Hurricane Harvey was undoubtedly one of the worst and most expensive natural disasters to have hit America. Having hit a number of counties in Texas, the bill for repairs is estimated to be at $180bn.
The UAE is currently suffering from lower oil prices and restrictions on output put in place by OPEC, which is having lasting effects on its economy. The OPEC, or the Organisation of Petroleum Exporting Countries, is the intergovernmental body in charge of coordinating and unifying petrol prices among member countries in order keep prices fair and stable for all involved. Could the recent disaster in Texas, a significant oil producer, have an effect on oil prices in the UAE and worldwide? Here are some considerations.
Hurricane Harvey's impact was such that an oil refinery between Texas and Louisiana had to be shut down, as well as various other refineries across the country. Due to this shutting down of major production units, supply will have slightly decreased, at least for a short period, meaning that price of crude oil will have risen slightly to meet demand.
This means the UAE oil producers may have made slightly greater profits on their oil compared to before the storm, and there may well be greater demand for their supplies now that America's capabilities have been significantly hit.
Oil as a Commodity
Those trading on commodities like oil through a broker will no doubt be aware of the impacts such a major event can have on the market. It is events like these which can open up opportunities to exploit volatile oil prices and those following the market should plan their investment strategies around these fluctuations.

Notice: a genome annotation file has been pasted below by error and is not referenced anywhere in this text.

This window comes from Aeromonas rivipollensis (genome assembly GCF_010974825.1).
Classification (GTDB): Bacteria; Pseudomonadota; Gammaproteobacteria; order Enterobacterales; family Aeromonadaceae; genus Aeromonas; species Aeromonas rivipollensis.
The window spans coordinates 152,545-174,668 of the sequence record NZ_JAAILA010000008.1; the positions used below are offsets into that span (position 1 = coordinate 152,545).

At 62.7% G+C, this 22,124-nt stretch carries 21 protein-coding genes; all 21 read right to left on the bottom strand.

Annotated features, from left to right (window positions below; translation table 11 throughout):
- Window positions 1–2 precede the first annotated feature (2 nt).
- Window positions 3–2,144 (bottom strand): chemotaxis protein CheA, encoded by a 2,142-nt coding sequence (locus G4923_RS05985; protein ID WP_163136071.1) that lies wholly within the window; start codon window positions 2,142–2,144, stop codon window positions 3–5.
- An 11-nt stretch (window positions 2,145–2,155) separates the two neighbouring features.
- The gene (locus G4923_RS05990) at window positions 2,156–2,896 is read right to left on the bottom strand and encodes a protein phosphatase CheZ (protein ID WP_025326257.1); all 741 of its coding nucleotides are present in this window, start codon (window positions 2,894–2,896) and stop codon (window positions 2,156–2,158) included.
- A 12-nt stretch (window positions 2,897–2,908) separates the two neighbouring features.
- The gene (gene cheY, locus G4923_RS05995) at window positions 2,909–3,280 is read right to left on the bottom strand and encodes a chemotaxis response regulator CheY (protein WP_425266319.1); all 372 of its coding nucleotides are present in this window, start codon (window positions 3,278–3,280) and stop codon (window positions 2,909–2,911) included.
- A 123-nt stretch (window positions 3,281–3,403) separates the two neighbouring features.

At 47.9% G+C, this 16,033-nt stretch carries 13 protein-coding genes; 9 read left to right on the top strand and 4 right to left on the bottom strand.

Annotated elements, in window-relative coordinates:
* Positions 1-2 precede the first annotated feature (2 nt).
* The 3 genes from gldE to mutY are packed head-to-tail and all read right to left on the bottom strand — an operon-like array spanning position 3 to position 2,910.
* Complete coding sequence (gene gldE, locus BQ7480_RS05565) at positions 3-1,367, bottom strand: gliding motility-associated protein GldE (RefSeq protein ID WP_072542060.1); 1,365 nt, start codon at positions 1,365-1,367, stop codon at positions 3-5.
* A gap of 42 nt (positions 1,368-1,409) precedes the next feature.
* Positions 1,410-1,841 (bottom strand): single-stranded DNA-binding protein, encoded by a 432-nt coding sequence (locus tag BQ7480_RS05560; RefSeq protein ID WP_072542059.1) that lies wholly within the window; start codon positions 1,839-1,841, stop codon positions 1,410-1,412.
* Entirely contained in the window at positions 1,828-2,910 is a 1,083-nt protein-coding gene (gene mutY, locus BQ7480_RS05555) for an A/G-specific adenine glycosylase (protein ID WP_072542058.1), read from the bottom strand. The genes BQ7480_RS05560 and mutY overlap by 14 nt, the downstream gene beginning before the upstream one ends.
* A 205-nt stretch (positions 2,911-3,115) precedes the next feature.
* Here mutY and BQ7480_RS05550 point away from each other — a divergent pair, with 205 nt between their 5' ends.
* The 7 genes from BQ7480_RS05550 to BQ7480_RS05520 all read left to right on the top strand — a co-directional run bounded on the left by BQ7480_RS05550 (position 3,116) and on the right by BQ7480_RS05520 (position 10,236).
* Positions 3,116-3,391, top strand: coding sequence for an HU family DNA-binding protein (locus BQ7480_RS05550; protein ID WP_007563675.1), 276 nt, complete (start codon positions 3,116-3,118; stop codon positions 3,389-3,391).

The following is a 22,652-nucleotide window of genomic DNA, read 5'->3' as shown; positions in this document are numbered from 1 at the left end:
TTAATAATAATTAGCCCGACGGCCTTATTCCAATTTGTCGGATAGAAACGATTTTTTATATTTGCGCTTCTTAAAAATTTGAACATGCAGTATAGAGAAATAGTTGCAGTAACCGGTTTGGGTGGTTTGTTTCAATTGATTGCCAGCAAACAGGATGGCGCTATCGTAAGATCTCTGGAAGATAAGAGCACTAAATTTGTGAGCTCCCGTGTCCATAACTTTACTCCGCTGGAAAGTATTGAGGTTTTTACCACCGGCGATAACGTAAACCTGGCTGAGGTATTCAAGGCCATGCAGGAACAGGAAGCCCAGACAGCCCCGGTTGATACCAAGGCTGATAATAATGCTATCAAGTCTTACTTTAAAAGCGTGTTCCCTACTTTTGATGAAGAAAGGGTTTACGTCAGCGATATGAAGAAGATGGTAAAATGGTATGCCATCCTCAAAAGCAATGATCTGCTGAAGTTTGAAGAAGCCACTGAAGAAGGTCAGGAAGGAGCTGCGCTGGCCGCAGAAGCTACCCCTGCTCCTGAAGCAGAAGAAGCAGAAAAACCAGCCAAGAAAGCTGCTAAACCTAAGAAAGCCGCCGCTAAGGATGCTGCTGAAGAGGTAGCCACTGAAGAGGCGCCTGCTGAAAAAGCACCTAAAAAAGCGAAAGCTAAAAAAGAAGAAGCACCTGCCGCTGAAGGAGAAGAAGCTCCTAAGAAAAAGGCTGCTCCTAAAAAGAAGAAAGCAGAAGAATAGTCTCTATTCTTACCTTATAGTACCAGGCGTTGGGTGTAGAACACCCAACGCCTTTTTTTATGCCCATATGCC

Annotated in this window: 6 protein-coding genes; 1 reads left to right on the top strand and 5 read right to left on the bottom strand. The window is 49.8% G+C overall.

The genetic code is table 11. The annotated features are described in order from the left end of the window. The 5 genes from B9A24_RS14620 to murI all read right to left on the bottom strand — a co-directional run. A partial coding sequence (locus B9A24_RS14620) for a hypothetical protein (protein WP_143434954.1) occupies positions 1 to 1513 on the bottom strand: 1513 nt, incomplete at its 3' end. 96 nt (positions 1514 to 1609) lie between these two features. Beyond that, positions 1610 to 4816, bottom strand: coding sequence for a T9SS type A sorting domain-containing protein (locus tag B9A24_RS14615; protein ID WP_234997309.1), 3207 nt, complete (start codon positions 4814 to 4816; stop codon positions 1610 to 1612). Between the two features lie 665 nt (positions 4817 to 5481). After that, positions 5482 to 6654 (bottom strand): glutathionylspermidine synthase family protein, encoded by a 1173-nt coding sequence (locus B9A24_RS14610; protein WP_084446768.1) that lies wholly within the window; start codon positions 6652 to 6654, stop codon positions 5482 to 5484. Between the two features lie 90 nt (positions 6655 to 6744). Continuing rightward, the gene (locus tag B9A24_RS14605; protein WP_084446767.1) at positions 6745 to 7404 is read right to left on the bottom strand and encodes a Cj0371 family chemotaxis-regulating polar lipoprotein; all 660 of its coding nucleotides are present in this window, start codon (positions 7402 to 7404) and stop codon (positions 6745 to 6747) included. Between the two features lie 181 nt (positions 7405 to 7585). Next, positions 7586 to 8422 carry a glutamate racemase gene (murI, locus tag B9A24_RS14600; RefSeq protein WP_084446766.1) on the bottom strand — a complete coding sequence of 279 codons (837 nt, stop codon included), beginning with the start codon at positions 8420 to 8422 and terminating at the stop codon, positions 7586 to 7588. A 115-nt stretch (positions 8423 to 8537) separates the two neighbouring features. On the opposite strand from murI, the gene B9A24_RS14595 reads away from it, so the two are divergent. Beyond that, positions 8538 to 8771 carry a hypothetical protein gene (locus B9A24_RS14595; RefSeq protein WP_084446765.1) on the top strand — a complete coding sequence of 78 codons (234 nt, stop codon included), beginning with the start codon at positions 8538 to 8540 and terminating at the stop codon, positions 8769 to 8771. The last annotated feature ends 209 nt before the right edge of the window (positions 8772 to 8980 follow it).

The share prices of oil companies in UAE are also something which is bound to interest investors, as they could well be about to enjoy a short-term rise in value as a result of Hurricane Harvey.
The Oil Glut
As OPEC's recent measures show, there is a global oil glut which has been significantly hampering prices, and the UAE has been particularly affected since it produces vast quantities of the commodity (and is also a member of OPEC).
It is well documented that America, as a major producer of oil, has massively contributed to this oversupply, so it is entirely likely that the glut may be reduced as the country's refineries were shut for the last few weeks (they are just starting to reopen).
Although the extent of the damage remains to be seen, it is unlikely that Texas oil refineries will be out of action for any extended period of time. Whilst prices may be affected in the short term, longer term effects are unlikely to materialise, as the recovery process will most likely be swift.
That being said, the UAE will still have the opportunity to capitalise on the higher oil prices now, and it may still be some time before the US refineries reach their full capacity once again.
Although it may not have any lasting effects this time, Hurricane Harvey is a significant example of how natural disasters can have a major impact on the price of commodities like oil, and how the reach of these effects is global.
The UAE is bound to benefit in the short term from the effect of the storm on oil prices, through gaining extra profit from price rises and being able to reinvest this back into the economy/oil companies. As for the more major problem of oil oversupply, however, there is no end in sight.